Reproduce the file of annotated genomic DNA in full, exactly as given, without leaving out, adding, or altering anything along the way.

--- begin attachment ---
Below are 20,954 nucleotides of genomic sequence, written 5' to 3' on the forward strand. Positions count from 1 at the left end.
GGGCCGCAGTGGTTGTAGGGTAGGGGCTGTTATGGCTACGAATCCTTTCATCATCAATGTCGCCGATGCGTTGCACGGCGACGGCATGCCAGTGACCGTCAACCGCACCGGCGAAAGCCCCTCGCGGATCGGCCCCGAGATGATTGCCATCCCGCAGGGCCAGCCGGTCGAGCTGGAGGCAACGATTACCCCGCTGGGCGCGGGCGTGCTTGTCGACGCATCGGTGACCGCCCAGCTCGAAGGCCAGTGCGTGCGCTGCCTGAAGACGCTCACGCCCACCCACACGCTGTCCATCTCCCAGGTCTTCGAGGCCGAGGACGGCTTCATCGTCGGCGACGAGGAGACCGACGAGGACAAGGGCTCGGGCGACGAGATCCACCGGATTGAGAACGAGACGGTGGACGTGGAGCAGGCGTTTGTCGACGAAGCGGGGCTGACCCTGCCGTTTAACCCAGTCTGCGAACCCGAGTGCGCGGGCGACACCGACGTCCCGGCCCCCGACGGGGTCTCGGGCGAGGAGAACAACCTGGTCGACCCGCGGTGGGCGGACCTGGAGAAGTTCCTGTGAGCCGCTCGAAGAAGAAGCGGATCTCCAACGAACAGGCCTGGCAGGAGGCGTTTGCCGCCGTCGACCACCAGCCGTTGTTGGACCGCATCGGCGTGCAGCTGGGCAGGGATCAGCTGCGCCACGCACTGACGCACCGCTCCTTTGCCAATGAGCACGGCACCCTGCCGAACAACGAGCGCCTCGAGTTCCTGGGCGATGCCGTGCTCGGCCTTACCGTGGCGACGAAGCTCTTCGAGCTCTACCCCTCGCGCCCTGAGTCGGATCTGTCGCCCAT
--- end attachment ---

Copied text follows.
Below are 20,954 nucleotides of genomic sequence, written 5' to 3' on the forward strand. Positions count from 1 at the left end.
GGGCCGCAGTGGTTGTAGGGTAGGGGCTGTTATGGCTACGAATCCTTTCATCATCAATGTCGCCGATGCGTTGCACGGCGACGGCATGCCAGTGACCGTCAACCGCACCGGCGAAAGCCCCTCGCGGATCGGCCCCGAGATGATTGCCATCCCGCAGGGCCAGCCGGTCGAGCTGGAGGCAACGATTACCCCGCTGGGCGCGGGCGTGCTTGTCGACGCATCGGTGACCGCCCAGCTCGAAGGCCAGTGCGTGCGCTGCCTGAAGACGCTCACGCCCACCCACACGCTGTCCATCTCCCAGGTCTTCGAGGCCGAGGACGGCTTCATCGTCGGCGACGAGGAGACCGACGAGGACAAGGGCTCGGGCGACGAGATCCACCGGATTGAGAACGAGACGGTGGACGTGGAGCAGGCGTTTGTCGACGAAGCGGGGCTGACCCTGCCGTTTAACCCAGTCTGCGAACCCGAGTGCGCGGGCGACACCGACGTCCCGGCCCCCGACGGGGTCTCGGGCGAGGAGAACAACCTGGTCGACCCGCGGTGGGCGGACCTGGAGAAGTTCCTGTGAGCCGCTCGAAGAAGAAGCGGATCTCCAACGAACAGGCCTGGCAGGAGGCGTTTGCCGCCGTCGACCACCAGCCGTTGTTGGACCGCATCGGCGTGCAGCTGGGCAGGGATCAGCTGCGCCACGCACTGACGCACCGCTCCTTTGCCAATGAGCACGGCACCCTGCCGAACAACGAGCGCCTCGAGTTCCTGGGCGATGCCGTGCTCGGCCTTACCGTGGCGACGAAGCTCTTCGAGCTCTACCCCTCGCGCCCTGAGTCGGATCTGTCGCCCAT